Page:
ASML is going into the pellicle business!
ASML announced that they are going into the pellicle business at 2:15pm on February 25 at the SPIE Advanced Lithography Symposium in San Jose. These are not your garden variety plastic membrane pellicles, mind you, but rather EUV pellicles made out of 50nm thick polysilicon film and stretched on frames that can be attached, removed and reattached on EUV masks. Dr. Carmen Zoldesi of ASML revealed at a special, almost unannounced paper in the last session of the EUVL symposium that ASML had succeeded in building practical full-field pellicles for EUV masks. She even brought one with her, which resulted in a crowd of hopeful lithographers lining up to take cell-phone pictures of something that seemed impossible one year before.
At the 2014 SPIE Advanced Lithography Symposium, Anthony Yen of TSMC stunned the community by announcing that pellicles for EUV masks would be an “operational necessity” to avoid repeating defects from particles that fall onto bare masks during exposure. Since the 13.5nm radiation is rapidly absorbed by solid materials, the pellicle would have to be very thin, large enough cover a full field mask and robust enough to survive. At the time, the best candidates were ~1cm2 sized films of polysilicon, which absorbed >15% of the incident radiation. Still, if fall-on defects did cause defects, impacting chip yield, EUVL adoption would be delayed until they stopped.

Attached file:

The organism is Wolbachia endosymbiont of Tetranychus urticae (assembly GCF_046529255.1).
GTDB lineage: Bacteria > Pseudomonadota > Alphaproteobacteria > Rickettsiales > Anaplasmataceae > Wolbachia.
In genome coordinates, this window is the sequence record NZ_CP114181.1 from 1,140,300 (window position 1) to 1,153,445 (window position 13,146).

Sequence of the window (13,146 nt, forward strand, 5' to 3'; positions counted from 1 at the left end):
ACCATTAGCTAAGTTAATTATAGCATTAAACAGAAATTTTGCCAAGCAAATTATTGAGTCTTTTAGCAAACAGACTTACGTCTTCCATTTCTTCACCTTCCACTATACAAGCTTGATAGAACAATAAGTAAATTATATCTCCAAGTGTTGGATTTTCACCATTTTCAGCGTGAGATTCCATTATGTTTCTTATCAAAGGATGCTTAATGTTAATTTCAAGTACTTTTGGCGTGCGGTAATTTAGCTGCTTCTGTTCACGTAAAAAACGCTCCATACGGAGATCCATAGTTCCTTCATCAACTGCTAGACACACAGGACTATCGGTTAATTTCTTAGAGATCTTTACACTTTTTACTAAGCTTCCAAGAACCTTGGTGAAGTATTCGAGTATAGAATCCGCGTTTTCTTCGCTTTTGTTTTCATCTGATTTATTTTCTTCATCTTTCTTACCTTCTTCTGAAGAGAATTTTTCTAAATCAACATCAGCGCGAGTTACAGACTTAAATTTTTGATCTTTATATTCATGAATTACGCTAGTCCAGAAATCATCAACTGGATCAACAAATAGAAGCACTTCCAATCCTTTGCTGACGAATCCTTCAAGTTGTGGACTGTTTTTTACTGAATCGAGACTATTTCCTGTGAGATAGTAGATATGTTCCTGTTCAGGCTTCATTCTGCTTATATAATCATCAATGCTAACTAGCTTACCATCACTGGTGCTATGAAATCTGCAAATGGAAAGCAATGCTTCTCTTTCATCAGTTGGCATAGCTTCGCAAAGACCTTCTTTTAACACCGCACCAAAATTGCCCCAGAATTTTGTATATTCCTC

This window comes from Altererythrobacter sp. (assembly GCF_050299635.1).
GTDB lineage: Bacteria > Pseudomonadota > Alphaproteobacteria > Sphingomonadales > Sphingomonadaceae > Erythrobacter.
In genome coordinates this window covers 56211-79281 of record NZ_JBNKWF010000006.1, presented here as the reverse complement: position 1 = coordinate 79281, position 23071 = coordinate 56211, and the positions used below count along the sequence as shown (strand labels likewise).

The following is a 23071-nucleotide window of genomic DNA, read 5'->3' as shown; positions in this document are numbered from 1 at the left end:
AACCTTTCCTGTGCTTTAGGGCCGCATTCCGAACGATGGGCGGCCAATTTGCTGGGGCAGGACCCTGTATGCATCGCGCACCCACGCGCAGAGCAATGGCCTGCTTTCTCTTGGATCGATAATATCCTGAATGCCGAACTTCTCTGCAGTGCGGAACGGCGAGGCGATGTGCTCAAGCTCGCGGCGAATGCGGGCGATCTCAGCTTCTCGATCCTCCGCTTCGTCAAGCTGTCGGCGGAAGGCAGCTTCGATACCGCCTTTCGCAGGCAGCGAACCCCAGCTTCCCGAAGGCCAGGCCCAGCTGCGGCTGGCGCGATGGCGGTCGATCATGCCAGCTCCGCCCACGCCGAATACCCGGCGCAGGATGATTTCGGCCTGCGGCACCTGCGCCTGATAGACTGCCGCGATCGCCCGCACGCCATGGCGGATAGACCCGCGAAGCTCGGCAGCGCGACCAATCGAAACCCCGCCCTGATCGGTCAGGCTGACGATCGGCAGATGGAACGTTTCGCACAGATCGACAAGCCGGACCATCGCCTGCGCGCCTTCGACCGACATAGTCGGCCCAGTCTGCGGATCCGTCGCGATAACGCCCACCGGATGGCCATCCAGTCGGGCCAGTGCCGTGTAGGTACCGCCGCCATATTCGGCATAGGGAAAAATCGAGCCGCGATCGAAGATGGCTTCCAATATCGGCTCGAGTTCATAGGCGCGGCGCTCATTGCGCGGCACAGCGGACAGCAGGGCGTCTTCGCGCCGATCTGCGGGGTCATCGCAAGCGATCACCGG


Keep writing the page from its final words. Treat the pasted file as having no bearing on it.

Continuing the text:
Enter Zoldesi and her team at ASML. In the following year, they learned how to make large uniform – and very thin – free-standing films of polysilicon and to coat them with even thinner layers of material that improves heat dissipation, attach them to frames that in turn could be attached and removed from EUV masks without damaging anything. Having the pellicle removable and remountable is important because EUVL reticle manufacturers and users would want to inspect the mask using electron-beam, high-NA DUV or actinic tools, according to Dan Smith of ASML.
The prototype structure presented on February 25 seems to meet the requirements. It covers a full mask field, transmits 85% of the EUV (90% in the future) does not distort the image and survives EUV scanner operation — including thermal cycling and reticle exchanges from atmospheric pressure to vacuum and back. Smith stated that ASML means to make the pellicles available to EUVL customers as well as machines for attaching mounting posts to EUVL masks and other machines to mount and de-mount the pellicles on those mask plates. If ASML is successful in commercializing EUV pellicles it will have removed an important barrier to EUVL adoption. Other challenges await.